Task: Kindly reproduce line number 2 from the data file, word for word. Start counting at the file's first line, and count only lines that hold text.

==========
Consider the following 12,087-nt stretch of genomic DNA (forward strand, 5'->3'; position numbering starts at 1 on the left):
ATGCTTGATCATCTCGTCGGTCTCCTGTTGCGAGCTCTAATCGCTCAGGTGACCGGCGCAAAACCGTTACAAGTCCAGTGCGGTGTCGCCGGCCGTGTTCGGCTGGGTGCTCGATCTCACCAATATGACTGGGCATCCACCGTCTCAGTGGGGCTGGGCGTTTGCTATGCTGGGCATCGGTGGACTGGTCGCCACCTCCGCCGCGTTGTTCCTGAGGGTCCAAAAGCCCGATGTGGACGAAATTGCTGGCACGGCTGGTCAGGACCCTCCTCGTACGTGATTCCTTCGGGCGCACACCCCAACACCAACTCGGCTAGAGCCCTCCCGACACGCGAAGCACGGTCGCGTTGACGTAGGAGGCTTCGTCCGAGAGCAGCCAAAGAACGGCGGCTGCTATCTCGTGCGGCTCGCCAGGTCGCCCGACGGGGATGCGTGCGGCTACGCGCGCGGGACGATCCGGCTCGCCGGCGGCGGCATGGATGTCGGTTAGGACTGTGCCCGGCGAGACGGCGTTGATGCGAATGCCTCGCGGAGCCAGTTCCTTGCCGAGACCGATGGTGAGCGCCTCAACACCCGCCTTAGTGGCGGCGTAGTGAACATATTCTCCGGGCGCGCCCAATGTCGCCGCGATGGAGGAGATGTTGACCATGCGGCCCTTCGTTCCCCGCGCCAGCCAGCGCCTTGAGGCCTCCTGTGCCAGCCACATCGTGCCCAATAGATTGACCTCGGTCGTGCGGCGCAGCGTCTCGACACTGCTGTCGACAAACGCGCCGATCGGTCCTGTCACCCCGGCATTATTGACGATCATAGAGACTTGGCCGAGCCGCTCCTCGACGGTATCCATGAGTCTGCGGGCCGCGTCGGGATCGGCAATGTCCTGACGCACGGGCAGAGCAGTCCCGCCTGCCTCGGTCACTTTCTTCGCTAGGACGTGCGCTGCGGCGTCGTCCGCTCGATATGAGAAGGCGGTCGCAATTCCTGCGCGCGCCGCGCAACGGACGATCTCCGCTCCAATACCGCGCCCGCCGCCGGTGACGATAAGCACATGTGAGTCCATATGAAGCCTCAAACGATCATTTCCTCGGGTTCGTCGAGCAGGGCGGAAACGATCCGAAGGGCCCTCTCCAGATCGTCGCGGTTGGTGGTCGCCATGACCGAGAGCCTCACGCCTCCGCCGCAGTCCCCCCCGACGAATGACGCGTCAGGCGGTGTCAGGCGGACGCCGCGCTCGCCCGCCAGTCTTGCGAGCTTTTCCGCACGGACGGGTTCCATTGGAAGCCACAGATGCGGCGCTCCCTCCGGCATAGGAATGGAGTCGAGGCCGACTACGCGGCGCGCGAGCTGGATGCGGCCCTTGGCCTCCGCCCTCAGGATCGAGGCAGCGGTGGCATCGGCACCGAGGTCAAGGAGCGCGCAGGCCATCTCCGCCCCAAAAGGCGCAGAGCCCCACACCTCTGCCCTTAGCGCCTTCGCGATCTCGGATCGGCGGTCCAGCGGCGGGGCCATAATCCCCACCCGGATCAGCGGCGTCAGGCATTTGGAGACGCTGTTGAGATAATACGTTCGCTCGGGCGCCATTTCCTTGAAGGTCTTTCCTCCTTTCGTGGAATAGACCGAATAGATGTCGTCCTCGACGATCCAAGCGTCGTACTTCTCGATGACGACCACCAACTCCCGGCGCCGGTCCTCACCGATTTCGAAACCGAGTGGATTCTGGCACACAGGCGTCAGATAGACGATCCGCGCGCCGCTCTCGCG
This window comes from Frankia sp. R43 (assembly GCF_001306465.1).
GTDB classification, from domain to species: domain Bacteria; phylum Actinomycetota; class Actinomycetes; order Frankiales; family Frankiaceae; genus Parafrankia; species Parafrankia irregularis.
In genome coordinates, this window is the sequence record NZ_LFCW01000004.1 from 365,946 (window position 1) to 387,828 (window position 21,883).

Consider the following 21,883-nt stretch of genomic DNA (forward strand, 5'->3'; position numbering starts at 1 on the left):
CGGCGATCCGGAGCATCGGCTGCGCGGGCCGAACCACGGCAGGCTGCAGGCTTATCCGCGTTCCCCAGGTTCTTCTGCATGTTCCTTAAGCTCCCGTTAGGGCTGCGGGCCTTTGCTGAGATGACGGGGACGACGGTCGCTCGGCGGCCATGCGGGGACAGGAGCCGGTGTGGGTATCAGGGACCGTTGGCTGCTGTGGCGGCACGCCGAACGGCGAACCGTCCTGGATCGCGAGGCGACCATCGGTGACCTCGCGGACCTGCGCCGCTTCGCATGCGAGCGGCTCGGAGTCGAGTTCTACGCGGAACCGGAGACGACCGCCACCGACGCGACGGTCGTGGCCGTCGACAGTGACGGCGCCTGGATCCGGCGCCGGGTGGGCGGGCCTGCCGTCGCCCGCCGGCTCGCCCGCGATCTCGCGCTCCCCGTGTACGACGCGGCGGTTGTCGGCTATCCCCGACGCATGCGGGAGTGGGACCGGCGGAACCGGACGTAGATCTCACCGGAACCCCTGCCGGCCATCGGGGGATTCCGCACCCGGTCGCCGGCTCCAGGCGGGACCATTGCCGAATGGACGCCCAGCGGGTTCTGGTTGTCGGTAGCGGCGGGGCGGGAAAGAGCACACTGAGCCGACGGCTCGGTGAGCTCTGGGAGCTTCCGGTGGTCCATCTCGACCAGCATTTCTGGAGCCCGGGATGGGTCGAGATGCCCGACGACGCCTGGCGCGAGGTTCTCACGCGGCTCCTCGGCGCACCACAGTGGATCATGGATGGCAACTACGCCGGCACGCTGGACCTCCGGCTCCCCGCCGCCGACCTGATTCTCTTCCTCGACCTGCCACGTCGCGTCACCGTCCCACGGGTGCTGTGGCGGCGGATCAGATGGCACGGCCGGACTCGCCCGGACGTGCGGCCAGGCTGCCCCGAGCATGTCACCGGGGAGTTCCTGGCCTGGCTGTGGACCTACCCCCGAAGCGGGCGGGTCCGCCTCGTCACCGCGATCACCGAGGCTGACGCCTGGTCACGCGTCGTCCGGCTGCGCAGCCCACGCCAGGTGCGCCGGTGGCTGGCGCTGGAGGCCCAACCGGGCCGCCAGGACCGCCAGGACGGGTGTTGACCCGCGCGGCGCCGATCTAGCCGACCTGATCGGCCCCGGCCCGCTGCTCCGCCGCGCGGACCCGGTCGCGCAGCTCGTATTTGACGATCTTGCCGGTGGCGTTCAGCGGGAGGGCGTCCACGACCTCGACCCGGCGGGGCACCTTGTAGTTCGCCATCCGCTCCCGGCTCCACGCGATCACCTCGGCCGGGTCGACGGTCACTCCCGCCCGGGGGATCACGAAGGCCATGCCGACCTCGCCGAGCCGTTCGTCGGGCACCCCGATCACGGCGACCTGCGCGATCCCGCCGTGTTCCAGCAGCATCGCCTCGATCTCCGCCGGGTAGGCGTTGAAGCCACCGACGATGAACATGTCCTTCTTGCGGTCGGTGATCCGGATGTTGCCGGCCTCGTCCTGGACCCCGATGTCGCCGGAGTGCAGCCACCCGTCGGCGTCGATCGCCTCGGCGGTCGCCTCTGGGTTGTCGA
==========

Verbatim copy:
ATGCTTGATCATCTCGTCGGTCTCCTGTTGCGAGCTCTAATCGCTCAGGTGACCGGCGCAAAACCGTTACAAGTCCAGTGCGGTGTCGCCGGCCGTGTTCGGCTGGGTGCTCGATCTCACCAATATGACTGGGCATCCACCGTCTCAGTGGGGCTGGGCGTTTGCTATGCTGGGCATCGGTGGACTGGTCGCCACCTCCGCCGCGTTGTTCCTGAGGGTCCAAAAGCCCGATGTGGACGAAATTGCTGGCACGGCTGGTCAGGACCCTCCTCGTACGTGATTCCTTCGGGCGCACACCCCAACACCAACTCGGCTAGAGCCCTCCCGACACGCGAAGCACGGTCGCGTTGACGTAGGAGGCTTCGTCCGAGAGCAGCCAAAGAACGGCGGCTGCTATCTCGTGCGGCTCGCCAGGTCGCCCGACGGGGATGCGTGCGGCTACGCGCGCGGGACGATCCGGCTCGCCGGCGGCGGCATGGATGTCGGTTAGGACTGTGCCCGGCGAGACGGCGTTGATGCGAATGCCTCGCGGAGCCAGTTCCTTGCCGAGACCGATGGTGAGCGCCTCAACACCCGCCTTAGTGGCGGCGTAGTGAACATATTCTCCGGGCGCGCCCAATGTCGCCGCGATGGAGGAGATGTTGACCATGCGGCCCTTCGTTCCCCGCGCCAGCCAGCGCCTTGAGGCCTCCTGTGCCAGCCACATCGTGCCCAATAGATTGACCTCGGTCGTGCGGCGCAGCGTCTCGACACTGCTGTCGACAAACGCGCCGATCGGTCCTGTCACCCCGGCATTATTGACGATCATAGAGACTTGGCCGAGCCGCTCCTCGACGGTATCCATGAGTCTGCGGGCCGCGTCGGGATCGGCAATGTCCTGACGCACGGGCAGAGCAGTCCCGCCTGCCTCGGTCACTTTCTTCGCTAGGACGTGCGCTGCGGCGTCGTCCGCTCGATATGAGAAGGCGGTCGCAATTCCTGCGCGCGCCGCGCAACGGACGATCTCCGCTCCAATACCGCGCCCGCCGCCGGTGACGATAAGCACATGTGAGTCCATATGAAGCCTCAAACGATCATTTCCTCGGGTTCGTCGAGCAGGGCGGAAACGATCCGAAGGGCCCTCTCCAGATCGTCGCGGTTGGTGGTCGCCATGACCGAGAGCCTCACGCCTCCGCCGCAGTCCCCCCCGACGAATGACGCGTCAGGCGGTGTCAGGCGGACGCCGCGCTCGCCCGCCAGTCTTGCGAGCTTTTCCGCACGGACGGGTTCCATTGGAAGCCACAGATGCGGCGCTCCCTCCGGCATAGGAATGGAGTCGAGGCCGACTACGCGGCGCGCGAGCTGGATGCGGCCCTTGGCCTCCGCCCTCAGGATCGAGGCAGCGGTGGCATCGGCACCGAGGTCAAGGAGCGCGCAGGCCATCTCCGCCCCAAAAGGCGCAGAGCCCCACACCTCTGCCCTTAGCGCCTTCGCGATCTCGGATCGGCGGTCCAGCGGCGGGGCCATAATCCCCACCCGGATCAGCGGCGTCAGGCATTTGGAGACGCTGTTGAGATAATACGTTCGCTCGGGCGCCATTTCCTTGAAGGTCTTTCCTCCTTTCGTGGAATAGACCGAATAGATGTCGTCCTCGACGATCCAAGCGTCGTACTTCTCGATGACGACCACCAACTCCCGGCGCCGGTCCTCACCGATTTCGAAACCGAGTGGATTCTGGCACACAGGCGTCAGATAGACGATCCGCGCGCCGCTCTCGCG